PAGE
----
Court dismisses lawsuit against church for revealing member’s 30-year-old past

from Tharp v. Hillcrest Baptist Church of ColumbusDecided Dec. 27 by the Ohio Court of Appeals (Judge Keith McGrath, joined by Judges Julia Dorian and Michael Mantel):

This is an appeal by plaintiff-appellant, Kevin Tharp, from a decision … in favor of defendant-appellants Hillcrest Baptist Church of Columbus, Ohio … and [Pastor] Timothy W. Lee…

According to Appellant’s Amended Complaint, “On August 21, 2017, a Reverend Pastor Lee of the * * * Church held a private conference in which ‘[Pastor] Lee asked [appellant] About a past encounter with another Hillcrest Baptist church more than thirty years ago.'” The meeting was requested because a current attendee of the church, “now an adult, recently recognized [appellant] who had sexually assaulted her at the age of fifteen.” Although appellant’s complaint “flatly describes this sexual assault as a ‘past encounter,’ [appellant] Admitted to discovering a pattern of sexual abuse of young boys.”

During his deposition testimony, appellant “admitted to previously molesting the then-teenager.” Specifically, Appellant testified that he “[g]Roin Area,” and admitted that he had touched the man’s penis. [appellant] Abused.” …

The trial court observed that “[d]Despite admitting to sexually abusing the minors while they slept, the “appellant” took exception to the conduct being molested. Asked during his deposition whether he considered his conduct to be “harassment,” appellant responded “[n]o,” stating “there was no sexual intent.” Appellant characterized his intent as “[s]How affectionate.” When asked why he touched the groin, the petitioner said: “The most pleasurable part for a man of the male species.”

After confronting appellant “with this history, Pastor Lee held an emergency meeting at the church to discuss [appellant’s] admitted to a history of sexual abuse.” During that meeting, “Pastor Lee informed the congregation that he would consult with professionals at NetCare, who gave a different opinion. [appellant] had an incurable disease, and his behavior in church was like grooming children.” … [T]The Hillcrest Board of Trustees, referred to as the ‘Vision Team’ at Hillcrest * * * called a meeting and voted to remove [appellant] From church leadership and church membership.” …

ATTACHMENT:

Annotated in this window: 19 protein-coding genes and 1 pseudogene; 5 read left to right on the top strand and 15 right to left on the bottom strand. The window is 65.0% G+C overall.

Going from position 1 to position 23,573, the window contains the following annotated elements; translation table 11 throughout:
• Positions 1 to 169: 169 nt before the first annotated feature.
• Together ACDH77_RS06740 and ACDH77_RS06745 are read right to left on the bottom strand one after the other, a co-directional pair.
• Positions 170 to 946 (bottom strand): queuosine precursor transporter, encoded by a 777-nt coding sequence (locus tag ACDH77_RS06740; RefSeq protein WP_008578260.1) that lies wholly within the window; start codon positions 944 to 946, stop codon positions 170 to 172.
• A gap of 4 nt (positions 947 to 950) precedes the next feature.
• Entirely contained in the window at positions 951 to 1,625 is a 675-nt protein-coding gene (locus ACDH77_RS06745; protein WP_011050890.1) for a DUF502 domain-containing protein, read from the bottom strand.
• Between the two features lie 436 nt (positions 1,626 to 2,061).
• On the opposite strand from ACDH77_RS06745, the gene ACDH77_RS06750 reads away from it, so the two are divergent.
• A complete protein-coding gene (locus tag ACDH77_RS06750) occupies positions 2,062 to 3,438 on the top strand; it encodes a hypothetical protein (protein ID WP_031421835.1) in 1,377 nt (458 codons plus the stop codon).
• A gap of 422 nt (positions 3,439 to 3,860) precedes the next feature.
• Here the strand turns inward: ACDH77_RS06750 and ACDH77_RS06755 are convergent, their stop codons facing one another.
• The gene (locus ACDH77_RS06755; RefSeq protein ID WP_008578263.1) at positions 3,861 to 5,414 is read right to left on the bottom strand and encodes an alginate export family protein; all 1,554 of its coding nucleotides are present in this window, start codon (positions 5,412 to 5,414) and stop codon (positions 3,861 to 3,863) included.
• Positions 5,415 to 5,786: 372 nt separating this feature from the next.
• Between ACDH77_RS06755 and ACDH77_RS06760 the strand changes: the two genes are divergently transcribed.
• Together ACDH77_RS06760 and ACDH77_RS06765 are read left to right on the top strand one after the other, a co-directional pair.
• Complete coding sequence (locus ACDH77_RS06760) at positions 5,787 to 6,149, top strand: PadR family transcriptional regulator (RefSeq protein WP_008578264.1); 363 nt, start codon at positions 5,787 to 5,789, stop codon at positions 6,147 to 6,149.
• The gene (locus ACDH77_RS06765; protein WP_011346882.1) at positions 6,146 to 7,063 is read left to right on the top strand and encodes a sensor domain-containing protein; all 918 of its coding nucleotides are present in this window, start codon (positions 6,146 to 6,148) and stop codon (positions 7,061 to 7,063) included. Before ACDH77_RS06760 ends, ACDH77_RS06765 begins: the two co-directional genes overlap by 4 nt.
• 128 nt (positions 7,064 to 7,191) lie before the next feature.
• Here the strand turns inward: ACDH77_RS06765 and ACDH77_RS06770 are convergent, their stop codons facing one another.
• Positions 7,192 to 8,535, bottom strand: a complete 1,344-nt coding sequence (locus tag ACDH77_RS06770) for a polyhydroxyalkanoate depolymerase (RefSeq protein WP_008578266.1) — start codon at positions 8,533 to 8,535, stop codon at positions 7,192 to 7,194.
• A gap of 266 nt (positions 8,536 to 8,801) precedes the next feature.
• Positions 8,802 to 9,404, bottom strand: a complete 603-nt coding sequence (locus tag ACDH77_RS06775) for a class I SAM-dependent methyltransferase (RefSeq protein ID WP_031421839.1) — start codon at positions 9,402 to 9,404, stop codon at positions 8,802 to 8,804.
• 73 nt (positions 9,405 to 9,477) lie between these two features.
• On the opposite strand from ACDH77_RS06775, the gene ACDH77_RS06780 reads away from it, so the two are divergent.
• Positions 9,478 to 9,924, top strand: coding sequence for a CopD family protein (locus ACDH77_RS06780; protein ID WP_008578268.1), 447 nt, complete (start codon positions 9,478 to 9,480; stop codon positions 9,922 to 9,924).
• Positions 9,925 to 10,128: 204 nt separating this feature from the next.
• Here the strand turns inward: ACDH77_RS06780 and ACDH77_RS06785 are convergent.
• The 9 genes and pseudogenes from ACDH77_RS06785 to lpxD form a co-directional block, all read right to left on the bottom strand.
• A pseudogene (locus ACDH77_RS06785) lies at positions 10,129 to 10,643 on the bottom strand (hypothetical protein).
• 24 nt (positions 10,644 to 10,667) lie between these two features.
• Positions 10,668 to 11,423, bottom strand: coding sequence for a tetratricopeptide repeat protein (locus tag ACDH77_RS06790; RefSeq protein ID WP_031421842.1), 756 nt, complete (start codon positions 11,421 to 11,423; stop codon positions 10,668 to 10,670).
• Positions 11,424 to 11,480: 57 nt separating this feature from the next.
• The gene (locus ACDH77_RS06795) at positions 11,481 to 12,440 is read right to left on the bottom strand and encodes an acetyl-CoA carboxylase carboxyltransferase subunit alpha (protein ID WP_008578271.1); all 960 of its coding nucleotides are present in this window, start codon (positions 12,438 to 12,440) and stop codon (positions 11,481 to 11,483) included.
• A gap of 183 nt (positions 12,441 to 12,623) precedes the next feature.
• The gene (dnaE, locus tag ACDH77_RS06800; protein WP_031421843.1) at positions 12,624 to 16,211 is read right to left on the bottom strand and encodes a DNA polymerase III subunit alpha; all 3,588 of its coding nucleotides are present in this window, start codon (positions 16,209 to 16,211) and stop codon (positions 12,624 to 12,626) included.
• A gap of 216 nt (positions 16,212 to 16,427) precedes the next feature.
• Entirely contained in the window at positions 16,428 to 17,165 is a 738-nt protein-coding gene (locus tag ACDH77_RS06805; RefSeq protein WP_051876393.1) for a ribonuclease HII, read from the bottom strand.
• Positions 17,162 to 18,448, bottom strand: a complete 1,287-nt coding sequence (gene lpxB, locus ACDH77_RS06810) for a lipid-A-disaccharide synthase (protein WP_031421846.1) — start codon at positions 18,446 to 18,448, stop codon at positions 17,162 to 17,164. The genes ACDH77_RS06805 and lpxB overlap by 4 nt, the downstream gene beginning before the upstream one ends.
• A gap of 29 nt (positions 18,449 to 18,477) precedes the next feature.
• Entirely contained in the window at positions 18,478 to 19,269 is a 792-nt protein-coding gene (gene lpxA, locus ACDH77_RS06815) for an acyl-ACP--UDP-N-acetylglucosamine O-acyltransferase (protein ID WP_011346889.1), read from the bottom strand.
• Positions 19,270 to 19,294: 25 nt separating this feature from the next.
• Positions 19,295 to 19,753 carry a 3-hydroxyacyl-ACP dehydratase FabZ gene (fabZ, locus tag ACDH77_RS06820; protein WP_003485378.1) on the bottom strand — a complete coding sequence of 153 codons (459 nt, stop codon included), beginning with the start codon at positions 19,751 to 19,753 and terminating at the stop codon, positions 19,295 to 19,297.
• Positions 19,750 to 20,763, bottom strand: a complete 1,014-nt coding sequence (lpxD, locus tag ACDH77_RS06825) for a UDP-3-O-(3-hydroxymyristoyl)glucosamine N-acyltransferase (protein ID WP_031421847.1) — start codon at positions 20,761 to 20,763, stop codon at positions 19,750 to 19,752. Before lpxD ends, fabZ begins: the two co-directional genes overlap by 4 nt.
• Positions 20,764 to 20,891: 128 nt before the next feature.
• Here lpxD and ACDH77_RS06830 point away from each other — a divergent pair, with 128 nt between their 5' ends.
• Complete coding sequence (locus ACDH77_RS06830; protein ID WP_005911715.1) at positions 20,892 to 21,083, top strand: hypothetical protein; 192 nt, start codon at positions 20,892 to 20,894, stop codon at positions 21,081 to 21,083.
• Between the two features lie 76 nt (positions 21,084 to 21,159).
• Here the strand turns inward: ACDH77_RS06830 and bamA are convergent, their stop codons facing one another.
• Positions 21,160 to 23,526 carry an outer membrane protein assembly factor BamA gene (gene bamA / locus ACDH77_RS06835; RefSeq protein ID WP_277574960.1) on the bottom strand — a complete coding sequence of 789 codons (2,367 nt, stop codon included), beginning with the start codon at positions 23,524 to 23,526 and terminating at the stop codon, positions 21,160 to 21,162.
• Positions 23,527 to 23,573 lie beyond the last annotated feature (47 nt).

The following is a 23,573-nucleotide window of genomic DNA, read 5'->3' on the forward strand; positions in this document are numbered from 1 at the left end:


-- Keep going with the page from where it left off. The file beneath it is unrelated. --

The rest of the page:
The appeals court held that a secular American court had no jurisdiction to excommunicate Tharp:

[M]”[c]Beyond the scope of review by secular tribunals are church discipline, ecclesiastical government, or ‘the standard of morality required of church members’. Expulsion from church membership was in accordance with church by-laws or regulations.”

Upon review, we find no error with the trial court’s determination that, based on the allegations presented, it was “unable to adjudicate the presence or absence of circumstances so inconsistent with the Articles of Faith as to require systematic deviations from ordinary decision-making. Internal bi- Isle” or that it would not be able to “assess ultimate fundamental religious questions concerning membership and participation” under the neutral principle of law. As recognized by the trial court, the instant dispute, involving questions of the availability of church discipline and the “theological weight given to violations of particular beliefs” would necessarily require review of religious issues on which the court lacked subject-matter. Jurisdiction

And it rejected Tharp’s defamation claim: